My first day at the centre I spent the morning learning about my role as a volunteer. Most of what I’ll be doing here is washing dishes (glamorous, I know). There’ll be the occasional odd job around the centre as well, but most of the volunteer work consists of dishwashing and helping out in the kitchen.
I learned the ins-and-outs of the kitchen over breakfast and lunch. Then, in the afternoon, we were sent dogsledding!
The CNSC is a non-profit that (as far as I have learned) serves many functions, including hosting scientists and researchers of Canada’s Arctic. They also run “learning vacations”, which are week-long programs aimed at giving people a chance to see the incredible things Churchill has to offer while simultaneously teaching them about what they’re seeing. The current session is on “Winter Skies: Aurora and Astronomy in Churchill.” The sessions include daily lectures, explaining the phenomenon of the aurora borealis and more sky happenings, and a variety of other fun activities. One of the perks of volunteering is that, whenever I’m not busy doing my volunteer duties, and whenever space allows, I’m allowed to jump in on these lectures and fun activities.
I have lucked out so much in that the current session, which has a capability of hosting 23 people, has only 5 people signed up. In other words – lots of space for me to join in!
The learning vacation group was set to go dogsledding on Friday. The train was initially supposed to arrive Tuesday, and the volunteer coordinator thought she would send us sledding on Friday as a treat after learning the job for a few days. Since our train was late, the dogsledding actually ended up being on our first full day there; luckily the volunteer coordinator decided to just send us anyway!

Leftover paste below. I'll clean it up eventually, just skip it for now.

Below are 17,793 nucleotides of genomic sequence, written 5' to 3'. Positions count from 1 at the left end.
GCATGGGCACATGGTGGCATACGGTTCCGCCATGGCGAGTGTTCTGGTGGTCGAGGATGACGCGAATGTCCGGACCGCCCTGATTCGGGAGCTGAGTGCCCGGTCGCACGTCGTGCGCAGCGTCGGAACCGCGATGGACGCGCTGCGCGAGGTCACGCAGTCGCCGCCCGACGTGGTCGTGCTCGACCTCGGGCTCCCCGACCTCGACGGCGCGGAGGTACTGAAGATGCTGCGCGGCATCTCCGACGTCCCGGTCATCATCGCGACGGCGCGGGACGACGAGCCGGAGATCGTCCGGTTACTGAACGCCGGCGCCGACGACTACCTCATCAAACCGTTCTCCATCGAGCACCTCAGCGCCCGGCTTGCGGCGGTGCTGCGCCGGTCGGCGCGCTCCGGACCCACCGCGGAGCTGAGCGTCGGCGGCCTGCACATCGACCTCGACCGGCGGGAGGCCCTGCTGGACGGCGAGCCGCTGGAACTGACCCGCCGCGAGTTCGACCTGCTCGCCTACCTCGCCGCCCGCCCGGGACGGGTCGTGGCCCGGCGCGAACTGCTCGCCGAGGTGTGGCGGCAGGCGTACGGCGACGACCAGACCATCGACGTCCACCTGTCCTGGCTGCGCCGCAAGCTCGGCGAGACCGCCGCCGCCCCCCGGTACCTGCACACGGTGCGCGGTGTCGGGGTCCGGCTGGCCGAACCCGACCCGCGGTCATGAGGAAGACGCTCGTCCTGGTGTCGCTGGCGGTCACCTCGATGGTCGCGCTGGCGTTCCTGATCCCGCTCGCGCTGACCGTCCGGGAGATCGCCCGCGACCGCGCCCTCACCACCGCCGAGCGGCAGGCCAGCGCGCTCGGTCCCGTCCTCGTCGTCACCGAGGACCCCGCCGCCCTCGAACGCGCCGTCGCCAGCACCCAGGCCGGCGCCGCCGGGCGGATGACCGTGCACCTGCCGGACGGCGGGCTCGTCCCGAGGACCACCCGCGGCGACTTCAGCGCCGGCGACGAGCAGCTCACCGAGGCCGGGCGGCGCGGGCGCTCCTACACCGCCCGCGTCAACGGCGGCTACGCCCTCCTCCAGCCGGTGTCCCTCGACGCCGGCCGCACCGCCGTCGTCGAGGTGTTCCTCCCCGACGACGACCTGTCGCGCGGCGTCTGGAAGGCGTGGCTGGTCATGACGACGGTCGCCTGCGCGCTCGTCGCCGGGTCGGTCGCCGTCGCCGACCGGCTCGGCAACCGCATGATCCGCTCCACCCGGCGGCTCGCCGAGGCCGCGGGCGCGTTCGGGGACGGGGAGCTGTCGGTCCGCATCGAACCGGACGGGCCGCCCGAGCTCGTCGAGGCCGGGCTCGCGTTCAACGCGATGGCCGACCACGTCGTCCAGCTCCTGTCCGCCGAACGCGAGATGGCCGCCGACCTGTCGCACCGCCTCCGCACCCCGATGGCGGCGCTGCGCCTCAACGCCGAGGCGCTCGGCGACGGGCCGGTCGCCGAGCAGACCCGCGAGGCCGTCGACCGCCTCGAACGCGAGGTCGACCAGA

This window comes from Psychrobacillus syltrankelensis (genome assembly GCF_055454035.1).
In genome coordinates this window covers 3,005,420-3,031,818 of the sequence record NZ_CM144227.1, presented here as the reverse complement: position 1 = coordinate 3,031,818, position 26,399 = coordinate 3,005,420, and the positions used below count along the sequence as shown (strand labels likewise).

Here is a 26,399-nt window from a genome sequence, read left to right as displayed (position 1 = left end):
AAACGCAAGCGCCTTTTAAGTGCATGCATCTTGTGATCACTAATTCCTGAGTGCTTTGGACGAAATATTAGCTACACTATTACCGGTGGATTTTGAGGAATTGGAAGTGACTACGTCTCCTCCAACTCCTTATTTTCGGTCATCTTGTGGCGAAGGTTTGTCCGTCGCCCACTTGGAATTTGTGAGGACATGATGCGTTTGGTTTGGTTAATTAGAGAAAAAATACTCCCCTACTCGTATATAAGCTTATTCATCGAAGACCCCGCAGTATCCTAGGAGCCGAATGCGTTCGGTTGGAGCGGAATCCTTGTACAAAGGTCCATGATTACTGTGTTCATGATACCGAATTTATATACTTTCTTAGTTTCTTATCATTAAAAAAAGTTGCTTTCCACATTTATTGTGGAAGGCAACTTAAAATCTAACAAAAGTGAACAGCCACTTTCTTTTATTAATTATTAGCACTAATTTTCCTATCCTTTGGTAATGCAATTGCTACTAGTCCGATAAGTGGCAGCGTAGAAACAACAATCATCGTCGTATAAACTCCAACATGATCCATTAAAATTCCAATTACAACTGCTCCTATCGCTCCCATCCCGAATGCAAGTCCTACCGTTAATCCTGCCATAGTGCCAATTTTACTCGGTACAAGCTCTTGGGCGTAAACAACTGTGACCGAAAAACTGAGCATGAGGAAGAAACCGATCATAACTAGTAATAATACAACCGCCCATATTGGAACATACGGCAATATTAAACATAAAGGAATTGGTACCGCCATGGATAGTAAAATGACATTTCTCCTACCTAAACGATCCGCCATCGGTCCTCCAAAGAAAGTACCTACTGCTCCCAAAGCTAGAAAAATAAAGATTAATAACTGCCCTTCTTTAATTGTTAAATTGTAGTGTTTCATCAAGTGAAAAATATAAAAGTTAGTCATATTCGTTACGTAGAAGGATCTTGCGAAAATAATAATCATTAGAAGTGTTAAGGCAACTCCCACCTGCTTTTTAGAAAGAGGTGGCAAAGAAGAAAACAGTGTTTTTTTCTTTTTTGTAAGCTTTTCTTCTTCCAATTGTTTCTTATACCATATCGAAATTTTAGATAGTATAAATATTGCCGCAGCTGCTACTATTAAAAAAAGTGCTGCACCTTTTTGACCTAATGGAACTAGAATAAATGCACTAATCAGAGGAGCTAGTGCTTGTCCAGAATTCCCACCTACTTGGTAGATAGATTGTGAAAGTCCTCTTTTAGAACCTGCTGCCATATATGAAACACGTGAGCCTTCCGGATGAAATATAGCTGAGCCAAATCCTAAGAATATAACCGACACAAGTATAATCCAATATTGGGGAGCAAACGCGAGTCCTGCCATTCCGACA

I had never been dogsledding before, but it was another thing on my bucket list that I’ve wanted to do for a long time. The centre took us out to Wapusk Adventures, and we started inside for the first part of our dogsledding adventure. Dave Daley, owner of Wapusk Adventures, told us all about his dogs, training, and the challenges of dog sledding in the north. He has been running sled dogs for many years, founded the Hudson Bay Quest, and once even dogsledded all the way from Churchill to Winnipeg – over 1000km through isolated forest, intense cold, and some of the most formidable obstacles nature has to offer – so he had some pretty wild stories to share.
And next it was onto the sleds! They took us out on a short trip, called the “I-did-a-mile”. Even before the harnesses came out, the dogs knew what was up, and they were all excited to go. When the first team left they took off like a shot; they wanted to run so badly!
Photos from the sled. It was so cold that I just managed to grab a few shots before I had to put my mitts back on.
I’d dressed warm but after all the time spent sitting still around the dog yard and then on the sled, I was slightly stiff from the cold. I can’t imagine how people do such long trips, but I think that passion is probably a must.
Running through the forest:
We warmed up with hot chocolates in the cabin, and spent some time hanging out with their litter of four-month old puppies. All of the dogs there were exceptionally friendly and sweet and just loved the attention.
I hadn’t even been there for two days, and already Churchill was doing wonderful things for my bucket list!